President Cyril Ramaphosa has been meeting with the security cluster amid reports that South Africans are among those killed in fighting around the gas hub town of Palma in Mozambique’s Cabo Delgado province.
Suspected ISIS militants attacked fleeing civilians and took over Palma.
The R1 trillion liquid gas project in the town is run by international oil companies including the French firm Total.
A South African woman who works in Palma says her son is missing. “He’s missing. Choppers could not go and rescue him because they were shooting at the choppers from the ground. They tried today again, they landed at the site where they thought he would be. He’s no longer there. He’s still missing. He’s got no war experience, no fighting experience. So, the worst fear is you don’t know where they are, you don’t know if he safe. Is he alive? Has he been taken hostage?”
Many South Africans as well as people from other countries are employed at the massive gas facility. The woman, who wants to remain anonymous, says she has received information that there was an attempt to escape the attacking insurgents.
“This afternoon we got word that the rescue operation. The evacuation had to be stopped because they were shooting at the helicopters again. There was no help from the government. They were surrounded and they decided to make a run for it because they could not be evacuated. The chopper could not come anywhere close to them. So, they decided to make a run for it, they got into vehicles. It’s said that there were 17 vehicles and only seven went through the ambush.”
The Institute of Security Studies has raised concerns over the growing insurgency in northern Mozambique. Liesel Louw Vaudran is a senior researcher at the ISS. She says they have been worried since the attacks began some three years ago:
A number of South Africans appear to have escaped an ambush, apparently by ISIS-linked fighters in Palma.
Reuters quotes security and diplomatic sources as saying at least one person was killed during the escape and a number were wounded.
Mozambique’s government had said that security forces were working to restore order in Palma, which is adjacent to gas projects worth close to R1 trillion after it came under a three-pronged attack on Wednesday.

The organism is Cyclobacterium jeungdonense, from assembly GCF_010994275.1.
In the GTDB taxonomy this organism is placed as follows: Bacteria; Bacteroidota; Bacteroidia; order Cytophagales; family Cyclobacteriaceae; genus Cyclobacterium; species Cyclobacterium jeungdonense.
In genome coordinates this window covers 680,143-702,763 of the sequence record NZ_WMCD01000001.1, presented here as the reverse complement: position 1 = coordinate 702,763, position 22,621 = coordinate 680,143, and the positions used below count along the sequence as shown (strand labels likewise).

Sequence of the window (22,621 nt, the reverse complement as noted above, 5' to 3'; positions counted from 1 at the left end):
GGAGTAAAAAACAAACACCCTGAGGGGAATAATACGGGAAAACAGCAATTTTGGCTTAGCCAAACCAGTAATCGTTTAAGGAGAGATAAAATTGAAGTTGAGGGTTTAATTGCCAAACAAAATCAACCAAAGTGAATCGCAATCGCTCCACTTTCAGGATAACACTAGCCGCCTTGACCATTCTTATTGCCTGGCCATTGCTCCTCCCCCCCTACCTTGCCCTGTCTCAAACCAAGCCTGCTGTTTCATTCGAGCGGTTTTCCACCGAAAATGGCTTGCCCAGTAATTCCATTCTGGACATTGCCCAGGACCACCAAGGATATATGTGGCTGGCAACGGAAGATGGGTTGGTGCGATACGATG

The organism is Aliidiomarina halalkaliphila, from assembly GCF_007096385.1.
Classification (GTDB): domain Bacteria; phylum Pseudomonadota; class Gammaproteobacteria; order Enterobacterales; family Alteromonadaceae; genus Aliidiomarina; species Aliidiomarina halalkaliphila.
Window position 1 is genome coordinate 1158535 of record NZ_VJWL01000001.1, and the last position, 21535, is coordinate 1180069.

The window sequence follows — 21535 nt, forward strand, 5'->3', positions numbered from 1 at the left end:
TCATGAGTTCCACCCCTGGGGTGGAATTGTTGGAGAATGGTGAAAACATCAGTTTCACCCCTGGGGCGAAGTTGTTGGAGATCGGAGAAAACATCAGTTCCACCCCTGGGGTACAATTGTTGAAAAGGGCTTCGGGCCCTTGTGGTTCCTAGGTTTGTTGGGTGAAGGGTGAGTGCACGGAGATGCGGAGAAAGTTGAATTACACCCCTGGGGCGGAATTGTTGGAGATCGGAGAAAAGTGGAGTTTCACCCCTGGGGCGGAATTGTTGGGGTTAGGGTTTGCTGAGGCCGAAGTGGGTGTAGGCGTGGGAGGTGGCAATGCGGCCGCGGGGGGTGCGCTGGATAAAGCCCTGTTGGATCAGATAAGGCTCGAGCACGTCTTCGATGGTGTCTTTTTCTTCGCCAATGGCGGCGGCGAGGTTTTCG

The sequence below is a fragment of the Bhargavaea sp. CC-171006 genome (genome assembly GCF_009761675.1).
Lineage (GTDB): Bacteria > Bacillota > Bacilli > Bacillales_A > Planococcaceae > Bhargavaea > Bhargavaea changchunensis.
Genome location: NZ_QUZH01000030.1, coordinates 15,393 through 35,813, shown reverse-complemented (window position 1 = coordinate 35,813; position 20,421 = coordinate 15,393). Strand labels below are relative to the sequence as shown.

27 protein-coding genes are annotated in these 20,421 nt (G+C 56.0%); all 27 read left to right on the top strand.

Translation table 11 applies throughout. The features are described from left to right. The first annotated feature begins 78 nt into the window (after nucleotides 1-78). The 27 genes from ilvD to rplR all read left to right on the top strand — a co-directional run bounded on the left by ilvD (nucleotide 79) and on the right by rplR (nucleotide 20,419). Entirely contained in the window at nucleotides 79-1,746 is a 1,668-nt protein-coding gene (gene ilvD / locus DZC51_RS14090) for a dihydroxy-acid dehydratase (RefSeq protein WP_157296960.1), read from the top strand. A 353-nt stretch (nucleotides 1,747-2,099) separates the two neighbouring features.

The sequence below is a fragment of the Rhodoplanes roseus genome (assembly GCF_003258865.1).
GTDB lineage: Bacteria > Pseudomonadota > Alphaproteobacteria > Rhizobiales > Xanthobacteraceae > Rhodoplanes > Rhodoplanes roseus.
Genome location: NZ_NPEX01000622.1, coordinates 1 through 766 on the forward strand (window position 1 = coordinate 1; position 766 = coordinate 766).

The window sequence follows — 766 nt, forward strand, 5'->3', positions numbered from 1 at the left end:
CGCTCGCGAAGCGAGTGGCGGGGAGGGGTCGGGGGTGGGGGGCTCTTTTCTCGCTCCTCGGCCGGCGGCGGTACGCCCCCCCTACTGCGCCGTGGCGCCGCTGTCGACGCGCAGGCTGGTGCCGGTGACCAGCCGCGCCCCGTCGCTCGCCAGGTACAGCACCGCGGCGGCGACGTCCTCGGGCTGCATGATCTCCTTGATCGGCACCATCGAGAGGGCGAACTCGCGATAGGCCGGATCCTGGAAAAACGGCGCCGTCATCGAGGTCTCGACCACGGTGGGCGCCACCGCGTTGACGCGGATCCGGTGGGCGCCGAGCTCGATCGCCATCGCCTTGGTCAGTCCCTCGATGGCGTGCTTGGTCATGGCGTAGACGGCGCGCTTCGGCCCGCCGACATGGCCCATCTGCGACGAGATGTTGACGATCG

Many South Africans as well as people from other countries are employed at the massive gas facility.
Doctors Without Borders’ Head of Mission in Mozambique, Alain Kassa:
SOME STILL MISSING
It was not immediately clear how many people, if any, remained in the hotel and how many were missing. Contacted via Facebook on Saturday, the hotel said it could not give any information.
South Africa’s foreign ministry said some of its citizens had been affected by attacks on foreign nationals on Friday. It did not elaborate.
Cindy Cooke, a South African whose 21-year-old stepson Francois van Niekerk is in Palma, was frantically trying to get information.
His family had not heard from him since Wednesday, though rescuers had been to his location on Saturday and he was not there, she said.
“It’s scary. Being there is no joke. They (the insurgents) are ruthless, just ruthless,” she said.
Portugal’s foreign ministry said one of its nationals had been injured in the attack on Palma but did not specify the circumstances. The person had since been rescued, and its embassy in Maputo was working to identify other Portuguese nationals who needed support, the ministry said in an email.
New York-based Human Rights Watch spoke to seven people in the town before communications were cut on Wednesday. They described people fleeing as gunshots rang out, bodies in the streets and insurgents firing at both people and buildings, the group said in a statement.
The province of Cabo Delgado, where Palma is located, has been the target of a simmering militant insurgency since 2017. -Additional reporting by Reuters